Thought of the day
21.07 - Understanding the EURUSD reaction function
Mario Draghi’s commentary following the ECB's 20 July meeting included dovish-sounding statements, including the continuing need for “very substantial” monetary accommodation, and failed to set a time frame for tapering. Bond markets reacted accordingly, with 10-year yields falling across Spanish (–8.4bps), Italian (–7.1bps) and Portuguese (–4.6bps) bonds.
But the currency market responded as if Draghi's comments were hawkish. The euro climbed to a 23-month high of 1.1655 against the dollar.
We see three main reasons for the EURUSD’s apparently contrary reaction:
- Draghi mentioned that the euro’s rally had “received some attention,” but declined to say it had moved too far, too fast. This suggests that further euro strength is not yet likely to be challenged by the ECB.
- Markets are acknowledging that the ECB is running out of room to buy bonds indefinitely, with the Asset Purchase Program close to hitting its 33% ceiling on holdings of any government bond market. The increasing "shortage" of bonds could explain the fall in yields, while the prospect of the ECB hitting its "upper limit" might explain the rally in the euro.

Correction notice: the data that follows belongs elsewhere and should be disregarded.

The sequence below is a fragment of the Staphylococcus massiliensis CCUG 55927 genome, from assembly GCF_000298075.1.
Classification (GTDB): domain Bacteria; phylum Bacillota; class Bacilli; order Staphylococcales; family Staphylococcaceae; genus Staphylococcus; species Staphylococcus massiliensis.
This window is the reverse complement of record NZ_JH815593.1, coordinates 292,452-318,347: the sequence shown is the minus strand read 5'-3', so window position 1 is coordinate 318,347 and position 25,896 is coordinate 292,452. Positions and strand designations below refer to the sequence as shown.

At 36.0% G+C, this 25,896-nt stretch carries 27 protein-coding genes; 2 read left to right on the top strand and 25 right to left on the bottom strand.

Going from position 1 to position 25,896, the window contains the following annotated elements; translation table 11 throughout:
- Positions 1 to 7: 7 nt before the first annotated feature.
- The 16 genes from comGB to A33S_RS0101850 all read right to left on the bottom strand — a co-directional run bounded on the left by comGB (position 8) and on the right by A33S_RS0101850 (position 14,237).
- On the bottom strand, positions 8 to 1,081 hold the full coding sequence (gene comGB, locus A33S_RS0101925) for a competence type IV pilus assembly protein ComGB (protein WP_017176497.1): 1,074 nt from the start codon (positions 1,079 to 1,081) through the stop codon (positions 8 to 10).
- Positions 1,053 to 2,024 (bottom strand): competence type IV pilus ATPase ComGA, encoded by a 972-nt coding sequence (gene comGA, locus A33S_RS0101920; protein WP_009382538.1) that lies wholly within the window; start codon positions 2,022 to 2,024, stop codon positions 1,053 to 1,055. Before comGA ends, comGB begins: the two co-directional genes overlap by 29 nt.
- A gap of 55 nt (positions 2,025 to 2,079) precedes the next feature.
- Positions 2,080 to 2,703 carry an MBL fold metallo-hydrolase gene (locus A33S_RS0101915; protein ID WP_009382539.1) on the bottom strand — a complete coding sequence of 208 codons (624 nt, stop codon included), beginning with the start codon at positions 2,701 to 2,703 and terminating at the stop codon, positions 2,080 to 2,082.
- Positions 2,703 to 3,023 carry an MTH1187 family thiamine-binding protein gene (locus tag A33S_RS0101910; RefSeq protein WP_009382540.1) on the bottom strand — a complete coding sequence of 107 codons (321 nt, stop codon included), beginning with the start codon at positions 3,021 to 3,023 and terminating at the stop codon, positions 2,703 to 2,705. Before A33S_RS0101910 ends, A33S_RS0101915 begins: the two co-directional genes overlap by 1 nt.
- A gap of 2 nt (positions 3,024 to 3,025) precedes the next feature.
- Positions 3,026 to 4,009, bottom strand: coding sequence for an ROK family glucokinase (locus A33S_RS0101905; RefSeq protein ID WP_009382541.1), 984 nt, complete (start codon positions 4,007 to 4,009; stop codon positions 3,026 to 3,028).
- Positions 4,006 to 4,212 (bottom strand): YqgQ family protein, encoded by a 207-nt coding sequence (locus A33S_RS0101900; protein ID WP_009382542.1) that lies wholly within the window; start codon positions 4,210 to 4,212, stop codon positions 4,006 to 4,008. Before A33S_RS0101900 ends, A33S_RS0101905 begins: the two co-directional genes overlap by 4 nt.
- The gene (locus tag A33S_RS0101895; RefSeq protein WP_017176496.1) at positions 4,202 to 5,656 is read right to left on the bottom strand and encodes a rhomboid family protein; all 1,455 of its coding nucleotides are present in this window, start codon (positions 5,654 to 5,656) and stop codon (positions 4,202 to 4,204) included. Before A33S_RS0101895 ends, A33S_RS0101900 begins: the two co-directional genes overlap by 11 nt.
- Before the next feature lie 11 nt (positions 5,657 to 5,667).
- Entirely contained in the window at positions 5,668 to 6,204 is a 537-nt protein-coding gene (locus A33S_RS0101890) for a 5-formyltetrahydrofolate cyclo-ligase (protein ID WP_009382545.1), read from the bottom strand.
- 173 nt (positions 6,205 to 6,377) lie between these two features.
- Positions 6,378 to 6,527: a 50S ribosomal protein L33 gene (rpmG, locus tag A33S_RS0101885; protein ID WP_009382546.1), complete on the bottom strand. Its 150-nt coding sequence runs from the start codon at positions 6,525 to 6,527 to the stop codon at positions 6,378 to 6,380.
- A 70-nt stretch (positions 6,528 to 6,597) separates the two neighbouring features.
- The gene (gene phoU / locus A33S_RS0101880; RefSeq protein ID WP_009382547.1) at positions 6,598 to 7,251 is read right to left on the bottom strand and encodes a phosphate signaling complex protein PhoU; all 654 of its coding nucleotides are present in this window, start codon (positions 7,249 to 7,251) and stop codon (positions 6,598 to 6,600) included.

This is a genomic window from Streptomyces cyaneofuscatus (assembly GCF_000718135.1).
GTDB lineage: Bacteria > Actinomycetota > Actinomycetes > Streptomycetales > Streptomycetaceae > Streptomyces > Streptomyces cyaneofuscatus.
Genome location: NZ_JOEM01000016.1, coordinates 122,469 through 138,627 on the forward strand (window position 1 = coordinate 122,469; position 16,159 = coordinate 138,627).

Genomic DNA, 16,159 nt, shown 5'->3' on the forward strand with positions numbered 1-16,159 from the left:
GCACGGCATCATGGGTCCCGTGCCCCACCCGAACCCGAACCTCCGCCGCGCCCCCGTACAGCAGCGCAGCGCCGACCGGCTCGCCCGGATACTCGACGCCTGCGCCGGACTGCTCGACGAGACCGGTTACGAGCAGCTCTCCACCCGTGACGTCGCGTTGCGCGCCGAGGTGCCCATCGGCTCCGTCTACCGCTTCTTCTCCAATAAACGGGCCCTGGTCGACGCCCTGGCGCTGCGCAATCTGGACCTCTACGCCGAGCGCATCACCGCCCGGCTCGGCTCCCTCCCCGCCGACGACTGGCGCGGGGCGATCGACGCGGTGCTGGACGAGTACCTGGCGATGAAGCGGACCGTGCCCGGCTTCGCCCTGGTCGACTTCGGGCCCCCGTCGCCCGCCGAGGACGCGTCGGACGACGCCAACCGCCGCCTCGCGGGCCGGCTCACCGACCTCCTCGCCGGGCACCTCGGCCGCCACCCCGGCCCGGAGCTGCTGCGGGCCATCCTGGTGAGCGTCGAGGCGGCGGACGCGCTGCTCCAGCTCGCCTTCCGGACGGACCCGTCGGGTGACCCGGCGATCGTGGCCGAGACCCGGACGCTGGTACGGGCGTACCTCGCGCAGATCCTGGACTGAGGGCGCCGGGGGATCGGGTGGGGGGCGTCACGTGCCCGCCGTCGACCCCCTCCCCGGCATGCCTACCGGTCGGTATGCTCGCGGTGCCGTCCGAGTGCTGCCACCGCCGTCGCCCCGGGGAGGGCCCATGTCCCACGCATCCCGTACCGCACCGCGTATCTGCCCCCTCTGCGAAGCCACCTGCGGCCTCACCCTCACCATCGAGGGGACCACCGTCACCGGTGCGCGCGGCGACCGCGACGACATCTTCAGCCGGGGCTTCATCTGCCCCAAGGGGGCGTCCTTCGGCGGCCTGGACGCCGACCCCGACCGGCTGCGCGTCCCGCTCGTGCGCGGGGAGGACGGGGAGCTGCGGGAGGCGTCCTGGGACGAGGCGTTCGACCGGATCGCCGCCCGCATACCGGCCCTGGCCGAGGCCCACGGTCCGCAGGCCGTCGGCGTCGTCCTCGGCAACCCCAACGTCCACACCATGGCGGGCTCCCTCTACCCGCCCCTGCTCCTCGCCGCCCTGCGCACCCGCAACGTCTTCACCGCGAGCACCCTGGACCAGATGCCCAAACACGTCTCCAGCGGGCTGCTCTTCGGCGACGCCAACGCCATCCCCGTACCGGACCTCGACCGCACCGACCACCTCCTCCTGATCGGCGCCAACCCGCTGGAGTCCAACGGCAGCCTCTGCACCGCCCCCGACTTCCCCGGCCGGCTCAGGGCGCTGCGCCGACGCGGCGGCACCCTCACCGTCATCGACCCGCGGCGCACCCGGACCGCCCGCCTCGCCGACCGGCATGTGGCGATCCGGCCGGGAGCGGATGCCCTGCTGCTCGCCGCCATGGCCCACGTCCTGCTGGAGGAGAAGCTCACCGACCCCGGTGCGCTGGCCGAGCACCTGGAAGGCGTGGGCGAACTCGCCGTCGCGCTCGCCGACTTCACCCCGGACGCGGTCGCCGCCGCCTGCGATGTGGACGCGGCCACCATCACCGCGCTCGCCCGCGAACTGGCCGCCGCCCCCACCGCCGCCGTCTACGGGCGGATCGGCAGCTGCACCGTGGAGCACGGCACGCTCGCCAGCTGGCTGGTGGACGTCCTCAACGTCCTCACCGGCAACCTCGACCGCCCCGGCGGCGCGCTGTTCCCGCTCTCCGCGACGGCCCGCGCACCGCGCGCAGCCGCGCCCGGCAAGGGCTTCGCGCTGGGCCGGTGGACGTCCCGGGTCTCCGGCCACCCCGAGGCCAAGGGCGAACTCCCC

- On the other side of the trade, the US dollar has come under sustained pressure following weaker US inflation and fading hopes of fiscal stimulus from the Trump administration.
So, while Draghi’s generally dovish commentary supports our overweight in Eurozone equities and our expectation that the recent bond market sell-off won't go much further, the euro's upward move boosts our confidence that its rally is built on solid footing. The EURUSD has now met our three-month target of 1.16, but we aim for a further rise to 1.20 over 12 months.